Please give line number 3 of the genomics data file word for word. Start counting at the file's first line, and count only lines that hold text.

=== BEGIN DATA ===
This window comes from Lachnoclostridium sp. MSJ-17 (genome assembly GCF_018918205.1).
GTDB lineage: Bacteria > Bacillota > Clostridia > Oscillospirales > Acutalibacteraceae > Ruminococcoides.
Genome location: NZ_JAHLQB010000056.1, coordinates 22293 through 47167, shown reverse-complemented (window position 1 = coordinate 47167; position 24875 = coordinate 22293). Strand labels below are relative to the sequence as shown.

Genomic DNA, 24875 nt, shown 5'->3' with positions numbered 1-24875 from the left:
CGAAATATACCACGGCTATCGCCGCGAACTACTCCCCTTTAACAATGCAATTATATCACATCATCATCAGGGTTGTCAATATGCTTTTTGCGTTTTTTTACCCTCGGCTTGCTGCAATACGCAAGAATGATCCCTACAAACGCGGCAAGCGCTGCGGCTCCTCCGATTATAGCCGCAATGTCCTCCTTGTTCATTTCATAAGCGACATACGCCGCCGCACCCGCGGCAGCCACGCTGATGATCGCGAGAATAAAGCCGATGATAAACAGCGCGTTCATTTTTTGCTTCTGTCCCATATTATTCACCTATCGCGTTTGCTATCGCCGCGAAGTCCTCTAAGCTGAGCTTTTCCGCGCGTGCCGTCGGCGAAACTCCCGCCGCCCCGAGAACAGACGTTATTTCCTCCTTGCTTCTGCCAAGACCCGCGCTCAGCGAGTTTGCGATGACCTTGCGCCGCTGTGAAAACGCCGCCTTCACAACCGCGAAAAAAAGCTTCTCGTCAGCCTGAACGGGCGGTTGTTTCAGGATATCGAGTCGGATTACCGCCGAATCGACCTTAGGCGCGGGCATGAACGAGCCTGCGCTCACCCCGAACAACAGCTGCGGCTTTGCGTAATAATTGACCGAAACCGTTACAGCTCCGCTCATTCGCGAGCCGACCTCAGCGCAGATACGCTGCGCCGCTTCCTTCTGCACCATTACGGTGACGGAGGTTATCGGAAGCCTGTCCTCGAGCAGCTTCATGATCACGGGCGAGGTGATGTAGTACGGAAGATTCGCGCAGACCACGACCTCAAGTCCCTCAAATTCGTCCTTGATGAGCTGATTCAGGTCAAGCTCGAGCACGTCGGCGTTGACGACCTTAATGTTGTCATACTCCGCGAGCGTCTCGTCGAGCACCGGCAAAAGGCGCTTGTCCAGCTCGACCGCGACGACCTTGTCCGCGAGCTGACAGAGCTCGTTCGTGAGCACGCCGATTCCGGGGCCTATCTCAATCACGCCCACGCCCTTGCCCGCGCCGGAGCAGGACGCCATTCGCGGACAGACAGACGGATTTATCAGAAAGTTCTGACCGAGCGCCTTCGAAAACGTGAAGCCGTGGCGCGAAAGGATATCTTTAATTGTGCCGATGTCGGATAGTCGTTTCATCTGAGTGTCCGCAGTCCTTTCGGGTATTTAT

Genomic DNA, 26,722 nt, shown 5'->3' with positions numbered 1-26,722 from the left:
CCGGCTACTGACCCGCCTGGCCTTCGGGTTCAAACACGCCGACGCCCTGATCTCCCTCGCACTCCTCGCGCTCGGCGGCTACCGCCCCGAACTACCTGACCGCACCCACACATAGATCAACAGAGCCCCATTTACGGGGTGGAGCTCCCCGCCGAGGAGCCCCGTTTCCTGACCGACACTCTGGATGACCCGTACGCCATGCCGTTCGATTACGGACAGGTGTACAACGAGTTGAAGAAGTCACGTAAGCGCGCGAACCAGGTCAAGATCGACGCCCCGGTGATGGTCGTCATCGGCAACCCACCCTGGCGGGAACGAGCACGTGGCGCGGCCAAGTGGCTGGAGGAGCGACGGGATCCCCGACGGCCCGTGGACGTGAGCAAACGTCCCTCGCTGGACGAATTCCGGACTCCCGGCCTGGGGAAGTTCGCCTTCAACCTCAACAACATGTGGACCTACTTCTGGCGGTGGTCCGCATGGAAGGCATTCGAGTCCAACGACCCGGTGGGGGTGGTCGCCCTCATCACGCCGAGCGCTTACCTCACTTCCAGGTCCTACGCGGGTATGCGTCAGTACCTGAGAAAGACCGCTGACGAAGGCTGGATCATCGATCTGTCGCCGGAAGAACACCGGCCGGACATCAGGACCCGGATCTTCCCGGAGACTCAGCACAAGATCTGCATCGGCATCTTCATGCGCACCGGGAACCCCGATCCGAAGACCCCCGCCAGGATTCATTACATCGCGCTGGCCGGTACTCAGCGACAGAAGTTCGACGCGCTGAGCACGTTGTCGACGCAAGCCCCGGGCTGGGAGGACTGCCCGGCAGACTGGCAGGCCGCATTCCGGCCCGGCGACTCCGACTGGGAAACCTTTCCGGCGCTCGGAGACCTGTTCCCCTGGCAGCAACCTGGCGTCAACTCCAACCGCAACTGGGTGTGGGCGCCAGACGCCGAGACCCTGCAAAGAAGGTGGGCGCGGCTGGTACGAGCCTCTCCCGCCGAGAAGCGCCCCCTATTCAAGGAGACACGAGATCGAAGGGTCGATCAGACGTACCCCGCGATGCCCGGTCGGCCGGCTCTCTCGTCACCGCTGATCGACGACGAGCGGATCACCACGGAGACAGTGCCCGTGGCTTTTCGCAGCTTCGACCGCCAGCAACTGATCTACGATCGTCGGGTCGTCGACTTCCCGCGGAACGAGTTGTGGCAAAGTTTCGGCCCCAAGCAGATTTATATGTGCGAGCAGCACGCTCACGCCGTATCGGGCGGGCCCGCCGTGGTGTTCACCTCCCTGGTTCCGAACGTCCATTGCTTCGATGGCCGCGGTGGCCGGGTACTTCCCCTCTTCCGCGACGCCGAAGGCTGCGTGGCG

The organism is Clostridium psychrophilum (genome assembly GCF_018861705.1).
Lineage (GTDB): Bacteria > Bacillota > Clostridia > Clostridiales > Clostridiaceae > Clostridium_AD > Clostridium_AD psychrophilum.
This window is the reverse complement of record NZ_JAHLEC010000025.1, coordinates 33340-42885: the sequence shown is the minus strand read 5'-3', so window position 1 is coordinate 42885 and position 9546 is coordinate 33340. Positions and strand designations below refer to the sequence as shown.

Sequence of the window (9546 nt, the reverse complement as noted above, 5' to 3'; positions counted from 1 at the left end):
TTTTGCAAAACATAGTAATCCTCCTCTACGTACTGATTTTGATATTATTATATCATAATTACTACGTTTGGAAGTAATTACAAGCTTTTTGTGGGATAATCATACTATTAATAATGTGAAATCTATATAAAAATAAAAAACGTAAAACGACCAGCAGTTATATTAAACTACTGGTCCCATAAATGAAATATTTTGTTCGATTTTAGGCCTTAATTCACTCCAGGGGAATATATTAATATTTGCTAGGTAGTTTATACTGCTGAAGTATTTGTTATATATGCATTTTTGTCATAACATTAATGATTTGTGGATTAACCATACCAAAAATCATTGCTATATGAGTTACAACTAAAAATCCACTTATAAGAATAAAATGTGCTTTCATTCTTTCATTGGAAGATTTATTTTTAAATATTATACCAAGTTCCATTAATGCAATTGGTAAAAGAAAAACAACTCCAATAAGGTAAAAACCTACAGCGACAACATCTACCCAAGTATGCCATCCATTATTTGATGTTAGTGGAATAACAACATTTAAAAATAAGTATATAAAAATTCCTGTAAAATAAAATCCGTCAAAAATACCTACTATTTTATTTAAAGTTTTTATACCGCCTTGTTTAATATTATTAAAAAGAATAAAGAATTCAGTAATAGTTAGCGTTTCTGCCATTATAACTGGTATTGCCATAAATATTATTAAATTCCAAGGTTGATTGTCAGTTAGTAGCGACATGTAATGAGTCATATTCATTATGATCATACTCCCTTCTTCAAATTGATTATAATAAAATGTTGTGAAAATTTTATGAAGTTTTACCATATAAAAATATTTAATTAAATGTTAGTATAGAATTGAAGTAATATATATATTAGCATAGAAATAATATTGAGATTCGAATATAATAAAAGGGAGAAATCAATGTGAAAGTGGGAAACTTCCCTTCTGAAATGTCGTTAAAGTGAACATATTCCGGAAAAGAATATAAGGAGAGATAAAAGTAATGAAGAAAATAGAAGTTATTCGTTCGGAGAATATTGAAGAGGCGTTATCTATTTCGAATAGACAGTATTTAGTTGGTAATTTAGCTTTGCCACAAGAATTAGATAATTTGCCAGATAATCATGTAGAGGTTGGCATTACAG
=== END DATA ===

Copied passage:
Genome location: NZ_JAHLQB010000056.1, coordinates 22293 through 47167, shown reverse-complemented (window position 1 = coordinate 47167; position 24875 = coordinate 22293). Strand labels below are relative to the sequence as shown.